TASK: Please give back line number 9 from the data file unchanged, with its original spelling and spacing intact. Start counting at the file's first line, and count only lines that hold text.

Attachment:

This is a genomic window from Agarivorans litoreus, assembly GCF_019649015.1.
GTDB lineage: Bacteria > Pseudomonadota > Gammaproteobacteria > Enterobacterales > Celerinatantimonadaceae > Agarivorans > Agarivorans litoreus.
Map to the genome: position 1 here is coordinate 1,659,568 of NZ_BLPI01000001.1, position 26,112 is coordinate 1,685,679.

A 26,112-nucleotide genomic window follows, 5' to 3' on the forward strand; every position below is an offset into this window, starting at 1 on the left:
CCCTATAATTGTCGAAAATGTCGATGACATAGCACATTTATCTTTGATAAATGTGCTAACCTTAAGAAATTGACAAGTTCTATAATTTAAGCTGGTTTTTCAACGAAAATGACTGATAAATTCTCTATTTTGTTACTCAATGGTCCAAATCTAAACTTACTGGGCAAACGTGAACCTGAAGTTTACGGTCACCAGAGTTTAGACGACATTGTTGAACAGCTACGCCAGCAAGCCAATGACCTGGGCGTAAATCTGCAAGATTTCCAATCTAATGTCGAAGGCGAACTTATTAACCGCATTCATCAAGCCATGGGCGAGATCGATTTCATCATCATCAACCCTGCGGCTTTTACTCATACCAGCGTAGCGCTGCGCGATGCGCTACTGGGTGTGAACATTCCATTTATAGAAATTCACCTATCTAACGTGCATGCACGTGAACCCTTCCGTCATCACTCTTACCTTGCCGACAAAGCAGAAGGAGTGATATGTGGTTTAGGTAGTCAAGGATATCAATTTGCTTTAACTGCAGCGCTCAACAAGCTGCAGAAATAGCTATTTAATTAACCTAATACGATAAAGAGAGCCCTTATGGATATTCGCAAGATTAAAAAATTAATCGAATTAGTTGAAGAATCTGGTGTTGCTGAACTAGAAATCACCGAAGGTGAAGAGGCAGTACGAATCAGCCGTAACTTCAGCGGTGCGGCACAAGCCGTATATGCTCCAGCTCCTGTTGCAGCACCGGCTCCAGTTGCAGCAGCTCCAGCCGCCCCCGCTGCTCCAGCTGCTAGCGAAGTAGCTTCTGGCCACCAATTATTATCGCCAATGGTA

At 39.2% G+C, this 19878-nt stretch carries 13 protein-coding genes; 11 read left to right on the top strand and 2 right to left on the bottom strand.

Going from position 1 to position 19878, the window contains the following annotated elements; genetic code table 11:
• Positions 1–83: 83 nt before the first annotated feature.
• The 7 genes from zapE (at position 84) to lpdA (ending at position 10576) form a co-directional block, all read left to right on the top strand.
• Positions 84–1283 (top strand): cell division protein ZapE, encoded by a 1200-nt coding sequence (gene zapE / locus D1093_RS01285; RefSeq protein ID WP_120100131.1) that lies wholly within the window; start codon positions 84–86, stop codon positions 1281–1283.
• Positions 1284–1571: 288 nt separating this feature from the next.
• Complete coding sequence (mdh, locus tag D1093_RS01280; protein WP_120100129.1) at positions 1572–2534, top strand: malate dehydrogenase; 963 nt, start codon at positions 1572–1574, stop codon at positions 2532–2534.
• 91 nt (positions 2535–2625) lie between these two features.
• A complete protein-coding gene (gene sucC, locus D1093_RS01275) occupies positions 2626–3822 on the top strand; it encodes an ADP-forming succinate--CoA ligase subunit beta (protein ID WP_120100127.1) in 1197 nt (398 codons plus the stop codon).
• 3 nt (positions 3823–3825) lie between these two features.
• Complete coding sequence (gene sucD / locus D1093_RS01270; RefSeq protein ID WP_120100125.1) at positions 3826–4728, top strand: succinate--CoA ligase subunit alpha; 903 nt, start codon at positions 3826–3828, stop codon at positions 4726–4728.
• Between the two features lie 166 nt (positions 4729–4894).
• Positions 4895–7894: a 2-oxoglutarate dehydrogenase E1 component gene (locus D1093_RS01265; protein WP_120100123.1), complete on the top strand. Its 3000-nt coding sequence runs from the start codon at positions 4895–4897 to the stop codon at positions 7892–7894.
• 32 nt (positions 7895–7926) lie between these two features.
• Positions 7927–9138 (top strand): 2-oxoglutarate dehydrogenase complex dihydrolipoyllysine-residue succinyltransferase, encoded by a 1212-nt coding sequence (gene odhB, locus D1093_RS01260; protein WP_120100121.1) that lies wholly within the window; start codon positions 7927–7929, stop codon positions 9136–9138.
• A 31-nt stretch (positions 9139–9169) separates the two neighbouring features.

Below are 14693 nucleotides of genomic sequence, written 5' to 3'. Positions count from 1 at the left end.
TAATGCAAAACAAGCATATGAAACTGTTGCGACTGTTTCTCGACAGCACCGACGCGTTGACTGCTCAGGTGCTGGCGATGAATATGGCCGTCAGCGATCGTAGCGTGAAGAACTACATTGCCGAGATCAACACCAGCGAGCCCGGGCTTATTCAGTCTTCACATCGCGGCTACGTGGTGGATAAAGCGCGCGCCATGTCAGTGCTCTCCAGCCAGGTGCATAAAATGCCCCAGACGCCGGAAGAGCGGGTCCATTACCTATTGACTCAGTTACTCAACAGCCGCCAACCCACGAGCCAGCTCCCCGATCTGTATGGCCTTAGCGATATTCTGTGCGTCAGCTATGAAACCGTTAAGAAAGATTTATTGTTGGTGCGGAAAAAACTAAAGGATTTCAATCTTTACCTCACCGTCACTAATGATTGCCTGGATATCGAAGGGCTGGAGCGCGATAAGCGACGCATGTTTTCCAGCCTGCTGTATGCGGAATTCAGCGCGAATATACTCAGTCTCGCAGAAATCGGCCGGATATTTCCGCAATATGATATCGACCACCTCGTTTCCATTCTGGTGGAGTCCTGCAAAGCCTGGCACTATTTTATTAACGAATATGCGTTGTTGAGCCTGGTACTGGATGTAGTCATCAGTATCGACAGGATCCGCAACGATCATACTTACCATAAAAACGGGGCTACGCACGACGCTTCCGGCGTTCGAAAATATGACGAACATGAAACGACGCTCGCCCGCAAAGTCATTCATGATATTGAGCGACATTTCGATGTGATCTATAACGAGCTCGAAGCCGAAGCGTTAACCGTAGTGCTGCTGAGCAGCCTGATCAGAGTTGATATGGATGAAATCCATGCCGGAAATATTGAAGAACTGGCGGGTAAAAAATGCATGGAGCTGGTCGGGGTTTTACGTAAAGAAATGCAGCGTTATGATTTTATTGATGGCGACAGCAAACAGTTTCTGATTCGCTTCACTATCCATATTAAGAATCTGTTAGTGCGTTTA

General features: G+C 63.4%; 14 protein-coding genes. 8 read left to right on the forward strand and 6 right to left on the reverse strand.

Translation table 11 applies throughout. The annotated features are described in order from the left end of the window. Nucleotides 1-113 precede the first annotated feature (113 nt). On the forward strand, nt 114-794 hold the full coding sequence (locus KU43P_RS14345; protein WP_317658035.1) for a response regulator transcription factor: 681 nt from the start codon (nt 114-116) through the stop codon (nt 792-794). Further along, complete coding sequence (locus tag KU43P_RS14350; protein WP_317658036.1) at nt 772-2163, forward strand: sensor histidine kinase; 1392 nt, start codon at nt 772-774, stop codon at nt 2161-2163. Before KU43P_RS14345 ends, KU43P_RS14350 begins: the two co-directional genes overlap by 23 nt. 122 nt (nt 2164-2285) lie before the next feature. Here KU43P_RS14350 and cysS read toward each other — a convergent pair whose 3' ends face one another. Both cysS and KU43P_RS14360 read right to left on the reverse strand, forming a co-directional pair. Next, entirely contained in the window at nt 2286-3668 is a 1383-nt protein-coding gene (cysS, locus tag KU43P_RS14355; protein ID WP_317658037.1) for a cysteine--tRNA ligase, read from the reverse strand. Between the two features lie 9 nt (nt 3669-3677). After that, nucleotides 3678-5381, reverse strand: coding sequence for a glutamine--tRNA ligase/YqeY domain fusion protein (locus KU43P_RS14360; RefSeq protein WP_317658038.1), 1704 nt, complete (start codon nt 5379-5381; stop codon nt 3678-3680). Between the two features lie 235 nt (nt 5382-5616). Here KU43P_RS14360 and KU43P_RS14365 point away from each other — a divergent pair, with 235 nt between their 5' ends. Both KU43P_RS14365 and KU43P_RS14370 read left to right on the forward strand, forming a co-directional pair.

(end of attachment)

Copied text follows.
• The 7 genes from zapE (at position 84) to lpdA (ending at position 10576) form a co-directional block, all read left to right on the top strand.